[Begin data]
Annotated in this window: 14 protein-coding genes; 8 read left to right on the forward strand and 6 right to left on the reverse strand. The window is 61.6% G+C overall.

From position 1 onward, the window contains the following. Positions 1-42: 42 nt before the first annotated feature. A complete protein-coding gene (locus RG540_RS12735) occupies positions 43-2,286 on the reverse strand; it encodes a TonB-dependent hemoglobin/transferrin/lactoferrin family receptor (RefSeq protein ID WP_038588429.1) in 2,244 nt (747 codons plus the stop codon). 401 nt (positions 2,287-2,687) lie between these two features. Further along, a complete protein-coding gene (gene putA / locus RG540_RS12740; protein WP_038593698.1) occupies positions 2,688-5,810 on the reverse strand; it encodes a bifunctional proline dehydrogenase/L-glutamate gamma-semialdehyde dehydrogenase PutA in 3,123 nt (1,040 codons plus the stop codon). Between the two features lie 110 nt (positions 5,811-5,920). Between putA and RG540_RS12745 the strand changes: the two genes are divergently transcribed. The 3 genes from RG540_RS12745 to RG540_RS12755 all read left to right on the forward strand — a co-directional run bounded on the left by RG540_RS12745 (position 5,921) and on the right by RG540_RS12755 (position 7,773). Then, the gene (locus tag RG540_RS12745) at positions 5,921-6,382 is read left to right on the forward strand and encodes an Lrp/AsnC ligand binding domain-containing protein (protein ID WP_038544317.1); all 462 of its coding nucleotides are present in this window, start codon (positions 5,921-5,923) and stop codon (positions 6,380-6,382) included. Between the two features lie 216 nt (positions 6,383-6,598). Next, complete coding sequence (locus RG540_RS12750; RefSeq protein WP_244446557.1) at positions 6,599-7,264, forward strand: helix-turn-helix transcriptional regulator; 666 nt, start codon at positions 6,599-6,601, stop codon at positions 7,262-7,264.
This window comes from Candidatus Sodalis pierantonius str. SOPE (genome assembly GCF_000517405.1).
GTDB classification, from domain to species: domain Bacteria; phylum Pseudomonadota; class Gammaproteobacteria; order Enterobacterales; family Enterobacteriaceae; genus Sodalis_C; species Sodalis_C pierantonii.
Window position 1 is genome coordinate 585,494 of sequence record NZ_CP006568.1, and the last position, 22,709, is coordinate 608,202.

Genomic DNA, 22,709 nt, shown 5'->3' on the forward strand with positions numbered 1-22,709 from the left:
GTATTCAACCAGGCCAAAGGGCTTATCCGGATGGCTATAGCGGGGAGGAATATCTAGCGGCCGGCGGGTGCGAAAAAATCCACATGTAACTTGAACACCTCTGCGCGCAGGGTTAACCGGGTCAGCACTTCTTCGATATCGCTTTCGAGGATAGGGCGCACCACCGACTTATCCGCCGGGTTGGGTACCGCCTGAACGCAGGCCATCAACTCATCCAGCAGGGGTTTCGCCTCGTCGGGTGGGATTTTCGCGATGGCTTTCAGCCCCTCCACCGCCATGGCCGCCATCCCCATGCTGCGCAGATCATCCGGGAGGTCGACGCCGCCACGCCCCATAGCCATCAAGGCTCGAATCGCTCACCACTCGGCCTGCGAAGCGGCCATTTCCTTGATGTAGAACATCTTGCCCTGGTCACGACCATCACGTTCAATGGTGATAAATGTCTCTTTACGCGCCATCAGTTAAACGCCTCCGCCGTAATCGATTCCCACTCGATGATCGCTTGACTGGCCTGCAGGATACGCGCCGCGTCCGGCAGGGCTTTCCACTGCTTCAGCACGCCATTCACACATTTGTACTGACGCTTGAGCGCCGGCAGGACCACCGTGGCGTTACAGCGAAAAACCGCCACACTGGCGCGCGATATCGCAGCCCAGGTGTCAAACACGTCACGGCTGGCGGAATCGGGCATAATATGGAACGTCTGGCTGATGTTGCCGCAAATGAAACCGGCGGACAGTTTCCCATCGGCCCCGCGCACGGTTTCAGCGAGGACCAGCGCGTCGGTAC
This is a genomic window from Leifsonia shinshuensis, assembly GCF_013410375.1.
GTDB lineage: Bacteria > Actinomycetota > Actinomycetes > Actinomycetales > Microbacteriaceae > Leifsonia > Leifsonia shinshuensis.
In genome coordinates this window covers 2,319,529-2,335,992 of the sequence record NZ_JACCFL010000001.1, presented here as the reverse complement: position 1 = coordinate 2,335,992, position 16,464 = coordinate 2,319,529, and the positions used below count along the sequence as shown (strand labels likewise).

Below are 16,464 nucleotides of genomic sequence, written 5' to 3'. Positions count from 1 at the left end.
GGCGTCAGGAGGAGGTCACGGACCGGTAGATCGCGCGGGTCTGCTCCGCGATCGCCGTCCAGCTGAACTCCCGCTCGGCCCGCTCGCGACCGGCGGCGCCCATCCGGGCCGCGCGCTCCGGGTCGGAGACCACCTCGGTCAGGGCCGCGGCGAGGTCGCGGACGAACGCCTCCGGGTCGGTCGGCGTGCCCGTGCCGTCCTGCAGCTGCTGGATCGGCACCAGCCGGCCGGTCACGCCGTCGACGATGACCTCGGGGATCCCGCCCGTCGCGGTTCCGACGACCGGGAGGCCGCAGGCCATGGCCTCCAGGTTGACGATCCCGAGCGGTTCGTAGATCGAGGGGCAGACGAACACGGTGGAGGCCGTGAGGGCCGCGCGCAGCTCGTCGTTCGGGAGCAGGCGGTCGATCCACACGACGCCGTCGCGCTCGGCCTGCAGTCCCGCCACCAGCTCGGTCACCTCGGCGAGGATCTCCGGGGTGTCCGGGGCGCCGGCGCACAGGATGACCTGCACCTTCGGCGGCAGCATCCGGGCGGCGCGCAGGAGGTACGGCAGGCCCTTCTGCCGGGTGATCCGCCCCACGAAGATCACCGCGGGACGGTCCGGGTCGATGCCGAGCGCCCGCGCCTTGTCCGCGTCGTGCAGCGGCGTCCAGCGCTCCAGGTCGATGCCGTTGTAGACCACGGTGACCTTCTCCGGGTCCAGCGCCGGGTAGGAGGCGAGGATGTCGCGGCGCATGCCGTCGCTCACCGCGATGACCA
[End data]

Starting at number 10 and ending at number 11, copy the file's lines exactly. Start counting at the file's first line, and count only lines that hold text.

In genome coordinates this window covers 2,319,529-2,335,992 of the sequence record NZ_JACCFL010000001.1, presented here as the reverse complement: position 1 = coordinate 2,335,992, position 16,464 = coordinate 2,319,529, and the positions used below count along the sequence as shown (strand labels likewise).

Below are 16,464 nucleotides of genomic sequence, written 5' to 3'. Positions count from 1 at the left end.